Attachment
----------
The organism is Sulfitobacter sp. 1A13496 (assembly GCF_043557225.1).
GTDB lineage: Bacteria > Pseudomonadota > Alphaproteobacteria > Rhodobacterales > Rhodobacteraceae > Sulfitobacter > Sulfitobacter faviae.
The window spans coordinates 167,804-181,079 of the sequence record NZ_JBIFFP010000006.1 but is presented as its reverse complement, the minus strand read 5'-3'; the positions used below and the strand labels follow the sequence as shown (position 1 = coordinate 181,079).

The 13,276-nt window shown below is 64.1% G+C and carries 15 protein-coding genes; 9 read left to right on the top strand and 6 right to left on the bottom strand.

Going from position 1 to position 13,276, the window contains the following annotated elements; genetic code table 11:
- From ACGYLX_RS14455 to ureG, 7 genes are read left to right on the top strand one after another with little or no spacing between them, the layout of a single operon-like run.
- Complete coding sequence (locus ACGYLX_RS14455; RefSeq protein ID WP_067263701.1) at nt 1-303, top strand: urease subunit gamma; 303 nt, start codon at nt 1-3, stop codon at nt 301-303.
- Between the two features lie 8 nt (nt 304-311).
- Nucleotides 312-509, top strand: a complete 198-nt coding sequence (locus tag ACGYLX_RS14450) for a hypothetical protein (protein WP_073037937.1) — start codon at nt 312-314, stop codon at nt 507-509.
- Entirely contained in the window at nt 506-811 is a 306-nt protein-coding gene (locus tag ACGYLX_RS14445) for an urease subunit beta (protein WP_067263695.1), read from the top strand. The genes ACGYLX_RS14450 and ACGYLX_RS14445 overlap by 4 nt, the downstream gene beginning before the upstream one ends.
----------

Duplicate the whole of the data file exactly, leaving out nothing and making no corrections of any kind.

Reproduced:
The organism is Sulfitobacter sp. 1A13496 (assembly GCF_043557225.1).
GTDB lineage: Bacteria > Pseudomonadota > Alphaproteobacteria > Rhodobacterales > Rhodobacteraceae > Sulfitobacter > Sulfitobacter faviae.
The window spans coordinates 167,804-181,079 of the sequence record NZ_JBIFFP010000006.1 but is presented as its reverse complement, the minus strand read 5'-3'; the positions used below and the strand labels follow the sequence as shown (position 1 = coordinate 181,079).

The 13,276-nt window shown below is 64.1% G+C and carries 15 protein-coding genes; 9 read left to right on the top strand and 6 right to left on the bottom strand.

Going from position 1 to position 13,276, the window contains the following annotated elements; genetic code table 11:
- From ACGYLX_RS14455 to ureG, 7 genes are read left to right on the top strand one after another with little or no spacing between them, the layout of a single operon-like run.
- Complete coding sequence (locus ACGYLX_RS14455; RefSeq protein ID WP_067263701.1) at nt 1-303, top strand: urease subunit gamma; 303 nt, start codon at nt 1-3, stop codon at nt 301-303.
- Between the two features lie 8 nt (nt 304-311).
- Nucleotides 312-509, top strand: a complete 198-nt coding sequence (locus tag ACGYLX_RS14450) for a hypothetical protein (protein WP_073037937.1) — start codon at nt 312-314, stop codon at nt 507-509.
- Entirely contained in the window at nt 506-811 is a 306-nt protein-coding gene (locus tag ACGYLX_RS14445) for an urease subunit beta (protein WP_067263695.1), read from the top strand. The genes ACGYLX_RS14450 and ACGYLX_RS14445 overlap by 4 nt, the downstream gene beginning before the upstream one ends.